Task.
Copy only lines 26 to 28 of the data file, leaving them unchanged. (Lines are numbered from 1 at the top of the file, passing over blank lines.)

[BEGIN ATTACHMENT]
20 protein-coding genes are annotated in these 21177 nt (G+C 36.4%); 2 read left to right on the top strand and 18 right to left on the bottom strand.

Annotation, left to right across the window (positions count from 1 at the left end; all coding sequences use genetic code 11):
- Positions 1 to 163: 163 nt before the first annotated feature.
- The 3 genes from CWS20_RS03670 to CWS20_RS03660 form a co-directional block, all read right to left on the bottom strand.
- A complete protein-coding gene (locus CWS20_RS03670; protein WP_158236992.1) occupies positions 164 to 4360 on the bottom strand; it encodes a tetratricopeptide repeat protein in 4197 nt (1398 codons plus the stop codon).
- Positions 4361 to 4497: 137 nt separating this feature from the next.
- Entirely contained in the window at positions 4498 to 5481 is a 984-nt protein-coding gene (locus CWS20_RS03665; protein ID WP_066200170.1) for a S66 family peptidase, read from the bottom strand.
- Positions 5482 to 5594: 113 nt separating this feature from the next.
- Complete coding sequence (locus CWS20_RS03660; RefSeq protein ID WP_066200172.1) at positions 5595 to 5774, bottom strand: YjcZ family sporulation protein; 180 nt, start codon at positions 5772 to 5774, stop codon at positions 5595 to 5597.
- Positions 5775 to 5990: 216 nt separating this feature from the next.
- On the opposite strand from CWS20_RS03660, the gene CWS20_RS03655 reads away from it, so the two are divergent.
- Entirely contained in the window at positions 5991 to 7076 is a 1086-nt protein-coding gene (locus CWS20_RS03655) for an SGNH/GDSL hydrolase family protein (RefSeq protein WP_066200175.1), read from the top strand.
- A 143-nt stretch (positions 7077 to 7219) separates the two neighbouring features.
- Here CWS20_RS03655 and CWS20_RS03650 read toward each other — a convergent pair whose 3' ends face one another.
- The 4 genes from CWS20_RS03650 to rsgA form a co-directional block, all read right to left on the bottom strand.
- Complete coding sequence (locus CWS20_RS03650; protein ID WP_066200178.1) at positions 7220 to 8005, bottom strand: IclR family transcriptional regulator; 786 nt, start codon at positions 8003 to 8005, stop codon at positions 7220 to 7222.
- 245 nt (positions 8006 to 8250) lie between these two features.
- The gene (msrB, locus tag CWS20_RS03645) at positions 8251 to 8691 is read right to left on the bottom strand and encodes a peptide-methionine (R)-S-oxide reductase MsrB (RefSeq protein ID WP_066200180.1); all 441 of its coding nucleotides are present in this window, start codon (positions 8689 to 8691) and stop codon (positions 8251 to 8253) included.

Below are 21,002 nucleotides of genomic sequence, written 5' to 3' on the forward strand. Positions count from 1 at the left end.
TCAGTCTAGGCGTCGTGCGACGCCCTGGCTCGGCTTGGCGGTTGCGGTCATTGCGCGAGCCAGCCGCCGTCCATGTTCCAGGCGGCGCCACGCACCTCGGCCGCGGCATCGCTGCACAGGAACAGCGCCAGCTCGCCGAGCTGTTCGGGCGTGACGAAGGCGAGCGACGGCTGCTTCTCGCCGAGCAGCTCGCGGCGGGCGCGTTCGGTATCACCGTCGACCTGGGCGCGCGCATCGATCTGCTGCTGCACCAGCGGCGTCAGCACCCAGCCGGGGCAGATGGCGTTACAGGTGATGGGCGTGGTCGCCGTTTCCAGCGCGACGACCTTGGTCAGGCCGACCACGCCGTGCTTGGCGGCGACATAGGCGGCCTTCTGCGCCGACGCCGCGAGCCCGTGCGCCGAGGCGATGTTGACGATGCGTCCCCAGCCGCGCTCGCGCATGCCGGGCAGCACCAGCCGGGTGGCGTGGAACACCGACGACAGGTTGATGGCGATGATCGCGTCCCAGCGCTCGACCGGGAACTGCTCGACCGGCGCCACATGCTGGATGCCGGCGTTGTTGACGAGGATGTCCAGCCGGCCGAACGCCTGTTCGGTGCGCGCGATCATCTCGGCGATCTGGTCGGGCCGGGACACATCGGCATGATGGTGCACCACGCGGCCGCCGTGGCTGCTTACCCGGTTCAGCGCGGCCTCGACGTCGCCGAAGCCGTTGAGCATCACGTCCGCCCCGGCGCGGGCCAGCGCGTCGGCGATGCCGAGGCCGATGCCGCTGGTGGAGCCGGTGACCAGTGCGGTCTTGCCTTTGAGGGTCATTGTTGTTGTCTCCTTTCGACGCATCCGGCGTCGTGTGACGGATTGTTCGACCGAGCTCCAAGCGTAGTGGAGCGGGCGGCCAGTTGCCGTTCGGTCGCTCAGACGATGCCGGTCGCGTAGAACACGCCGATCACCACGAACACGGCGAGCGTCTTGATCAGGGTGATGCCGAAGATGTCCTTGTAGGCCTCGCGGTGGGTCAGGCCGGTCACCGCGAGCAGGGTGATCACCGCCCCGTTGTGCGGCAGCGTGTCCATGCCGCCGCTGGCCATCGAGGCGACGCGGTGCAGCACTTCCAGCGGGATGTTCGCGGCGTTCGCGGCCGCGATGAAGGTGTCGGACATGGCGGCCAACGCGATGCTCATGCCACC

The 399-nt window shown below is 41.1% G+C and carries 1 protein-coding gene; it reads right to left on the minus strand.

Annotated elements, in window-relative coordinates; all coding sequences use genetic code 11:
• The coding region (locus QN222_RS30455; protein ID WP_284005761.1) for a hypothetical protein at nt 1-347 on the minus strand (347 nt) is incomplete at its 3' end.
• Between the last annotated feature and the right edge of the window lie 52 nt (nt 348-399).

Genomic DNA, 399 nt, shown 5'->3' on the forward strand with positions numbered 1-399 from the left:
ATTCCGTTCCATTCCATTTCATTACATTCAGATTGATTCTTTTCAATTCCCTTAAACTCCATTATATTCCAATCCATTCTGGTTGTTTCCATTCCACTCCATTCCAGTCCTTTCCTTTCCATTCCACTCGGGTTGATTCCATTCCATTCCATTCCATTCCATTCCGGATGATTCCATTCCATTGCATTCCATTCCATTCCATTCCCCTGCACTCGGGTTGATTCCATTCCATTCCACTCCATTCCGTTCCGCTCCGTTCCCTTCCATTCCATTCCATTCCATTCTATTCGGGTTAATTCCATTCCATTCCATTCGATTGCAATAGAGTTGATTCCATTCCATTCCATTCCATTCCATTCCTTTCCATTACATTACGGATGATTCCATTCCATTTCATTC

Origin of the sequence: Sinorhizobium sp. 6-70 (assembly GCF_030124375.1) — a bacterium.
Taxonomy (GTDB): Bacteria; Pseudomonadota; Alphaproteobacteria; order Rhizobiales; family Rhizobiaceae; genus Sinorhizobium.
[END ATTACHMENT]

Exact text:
ATTCCGTTCCATTCCATTTCATTACATTCAGATTGATTCTTTTCAATTCCCTTAAACTCCATTATATTCCAATCCATTCTGGTTGTTTCCATTCCACTCCATTCCAGTCCTTTCCTTTCCATTCCACTCGGGTTGATTCCATTCCATTCCATTCCATTCCATTCCGGATGATTCCATTCCATTGCATTCCATTCCATTCCATTCCCCTGCACTCGGGTTGATTCCATTCCATTCCACTCCATTCCGTTCCGCTCCGTTCCCTTCCATTCCATTCCATTCCATTCTATTCGGGTTAATTCCATTCCATTCCATTCGATTGCAATAGAGTTGATTCCATTCCATTCCATTCCATTCCATTCCTTTCCATTACATTACGGATGATTCCATTCCATTTCATTC

Origin of the sequence: Sinorhizobium sp. 6-70 (assembly GCF_030124375.1) — a bacterium.
Taxonomy (GTDB): Bacteria; Pseudomonadota; Alphaproteobacteria; order Rhizobiales; family Rhizobiaceae; genus Sinorhizobium.